Finally we were in Chiang Mai, where we would be putting away our backpacks, renting an apartment and enjoying some downtime.
We’re on an 18 month holiday, surely that is enough down time, I hear you say. Well yeah, but packing and unpacking, and finding the enthusiasm to always want to go sightseeing, as well as spending every 4th or 5th day on a bus, does eventually get tiring. We don’t regret a second of our travels so far but we were starting to get tired.
Chiang Mai was both a risk and a safe choice. A risk because neither of us had visited before, so if we hated it we’d be stuck. But safe in that it is so heavily populated with expats (yet still manages to be a proper Thai city) and very few people have anything bad to say about it.
First impressions were good as we spent a few nights at a hotel near Chang Phueak gate, eating street food and getting to know the city.
We had booked an apartment in the trendy Nimmanhaemin neighbourhood, which turned out to be a great choice – it’s like the Chiang Mai version of Shoreditch! It wasn’t a conscious choice when we booked it, we just went for the best looking place within our budget.
We could have probably got a cheaper rate had we looked around when we got here, and had we been here for 3 months we probably would have but for 1 month it wasn’t worth it – we just used AirBnB.
Well luckily it did turn out to be ok – we love our apartment! It’s clean, modern and comfortable. It’s only about a year old and in a great area – right next to a 7/11 for groceries, and a coffee shop for well, coffee. There is also a plethora of dining and drinking options around, which I’ll be covering in a future post.
Check it out!
We’re so glad we booked it rather than a long stay in a guesthouse. It’s been great to have a living room and a kitchen. We’ve only cooked properly a few times because in Thailand it’s actually cheaper to eat out, but we’ve made enough grilled ham & cheese sandwiches to last us a lifetime.
Cost – £311 for 5 weeks, approximately £9 per night.
Staying for so long, and doing our own thing for a lot of the time, we knew we needed a bike each. We probably could have got by with one, but it would have meant I wouldn’t have any transport in the weekdays when Katy was volunteering.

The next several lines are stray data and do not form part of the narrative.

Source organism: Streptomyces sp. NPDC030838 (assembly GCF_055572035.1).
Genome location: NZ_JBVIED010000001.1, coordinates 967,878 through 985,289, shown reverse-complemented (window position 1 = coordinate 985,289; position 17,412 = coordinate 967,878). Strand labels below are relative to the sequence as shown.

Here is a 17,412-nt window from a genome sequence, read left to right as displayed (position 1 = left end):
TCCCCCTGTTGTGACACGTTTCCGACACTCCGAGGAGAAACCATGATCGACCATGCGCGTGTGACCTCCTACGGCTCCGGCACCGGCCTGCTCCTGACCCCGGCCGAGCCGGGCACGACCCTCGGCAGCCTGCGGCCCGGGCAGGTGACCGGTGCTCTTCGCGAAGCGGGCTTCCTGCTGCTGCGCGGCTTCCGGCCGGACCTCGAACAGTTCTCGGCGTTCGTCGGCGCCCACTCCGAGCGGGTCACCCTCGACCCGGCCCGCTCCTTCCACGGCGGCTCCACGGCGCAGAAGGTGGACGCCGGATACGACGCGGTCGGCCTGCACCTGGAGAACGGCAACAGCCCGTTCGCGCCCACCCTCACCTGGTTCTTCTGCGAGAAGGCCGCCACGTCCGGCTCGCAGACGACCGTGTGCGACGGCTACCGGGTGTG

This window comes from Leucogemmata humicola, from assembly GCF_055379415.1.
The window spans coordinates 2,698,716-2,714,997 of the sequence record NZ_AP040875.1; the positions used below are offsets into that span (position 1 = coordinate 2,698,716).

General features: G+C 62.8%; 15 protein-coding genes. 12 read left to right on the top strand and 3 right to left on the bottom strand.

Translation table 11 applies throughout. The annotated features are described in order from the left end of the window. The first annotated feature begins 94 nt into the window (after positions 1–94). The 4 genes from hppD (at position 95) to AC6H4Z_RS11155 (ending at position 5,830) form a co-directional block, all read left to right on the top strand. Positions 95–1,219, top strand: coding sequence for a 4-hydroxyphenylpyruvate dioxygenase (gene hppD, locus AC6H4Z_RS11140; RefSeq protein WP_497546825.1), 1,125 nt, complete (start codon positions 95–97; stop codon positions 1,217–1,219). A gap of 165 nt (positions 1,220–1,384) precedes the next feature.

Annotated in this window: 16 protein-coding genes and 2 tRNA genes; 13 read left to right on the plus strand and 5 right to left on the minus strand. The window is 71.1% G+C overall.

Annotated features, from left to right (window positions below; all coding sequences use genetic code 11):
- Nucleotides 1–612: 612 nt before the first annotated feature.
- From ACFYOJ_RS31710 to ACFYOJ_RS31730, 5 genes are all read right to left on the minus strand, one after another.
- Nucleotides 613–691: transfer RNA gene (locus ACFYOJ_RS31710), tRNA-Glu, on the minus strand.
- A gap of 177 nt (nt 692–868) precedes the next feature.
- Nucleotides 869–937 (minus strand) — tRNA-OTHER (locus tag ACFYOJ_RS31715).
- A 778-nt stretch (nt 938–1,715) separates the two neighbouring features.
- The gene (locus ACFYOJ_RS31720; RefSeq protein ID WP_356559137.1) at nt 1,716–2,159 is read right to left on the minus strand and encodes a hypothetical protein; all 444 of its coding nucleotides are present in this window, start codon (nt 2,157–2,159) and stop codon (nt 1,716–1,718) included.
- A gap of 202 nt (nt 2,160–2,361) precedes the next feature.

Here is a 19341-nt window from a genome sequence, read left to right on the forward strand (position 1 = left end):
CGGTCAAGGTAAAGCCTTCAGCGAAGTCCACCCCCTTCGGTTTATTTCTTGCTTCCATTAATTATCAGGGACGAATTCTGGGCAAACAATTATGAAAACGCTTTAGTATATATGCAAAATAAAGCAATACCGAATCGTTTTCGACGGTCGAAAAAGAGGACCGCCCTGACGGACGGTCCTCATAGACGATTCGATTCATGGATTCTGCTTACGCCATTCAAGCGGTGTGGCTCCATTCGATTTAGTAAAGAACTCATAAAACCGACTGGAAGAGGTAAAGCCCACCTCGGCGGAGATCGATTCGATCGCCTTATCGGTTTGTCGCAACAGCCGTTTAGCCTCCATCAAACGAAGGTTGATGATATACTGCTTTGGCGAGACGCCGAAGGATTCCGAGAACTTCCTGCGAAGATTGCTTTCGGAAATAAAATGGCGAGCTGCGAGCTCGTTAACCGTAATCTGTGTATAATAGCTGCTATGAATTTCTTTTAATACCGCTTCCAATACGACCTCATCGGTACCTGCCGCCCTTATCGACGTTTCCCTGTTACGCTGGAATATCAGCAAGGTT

We went with Chiang Mai Scooter Rental (UPDATE – now known as CAT Motors and look like they have grown substantially since!), probably not the cheapest but there are so many scams with scooters we wanted to go with someone we could trust, and as soon as we met the family who ran the business we knew they would be good.
They picked us up from our temporary hotel and we were taken out to the suburbs of Chiang Mai where they had a home office to look over the bikes.
I decided to go for a Honda Click 125i, which is the more powerful version of the standard Click. Obviously I had to have the fastest bike…
Katy went for a Yamaha Fino. This is one of the most popular scooters among female Thai’s, as it looks cool, it’s light and easy to handle. It was a bit less powerful than mine, but perfect for Katy’s needs.
We then had to navigate our way back to the old city which was easier said than done when we barely knew the area. Oh and it was Katy’s first time riding a scooter further than about 500 metres. She practiced on some slow streets first and quickly got the hang of it so I had no worries – she is a really good rider!
Cost – £148 for both scooters for 5 weeks including helmets – £4.20 per day. 4500 baht for the Click and 3500 baht for the Fino.
We spent the first few days buying supplies for the apartment, exploring our area and making some test runs out to the dog shelter where Katy would be volunteering, in the Hang Dong area far outside of the city.
We then had Katy’s friend joining us for a week, which was awesome as it was the first friend from home we’d seen. We got up to lots of activities which we’ll be writing about soon.
It didn’t take long for us to realise we were going to really enjoy Chiang Mai…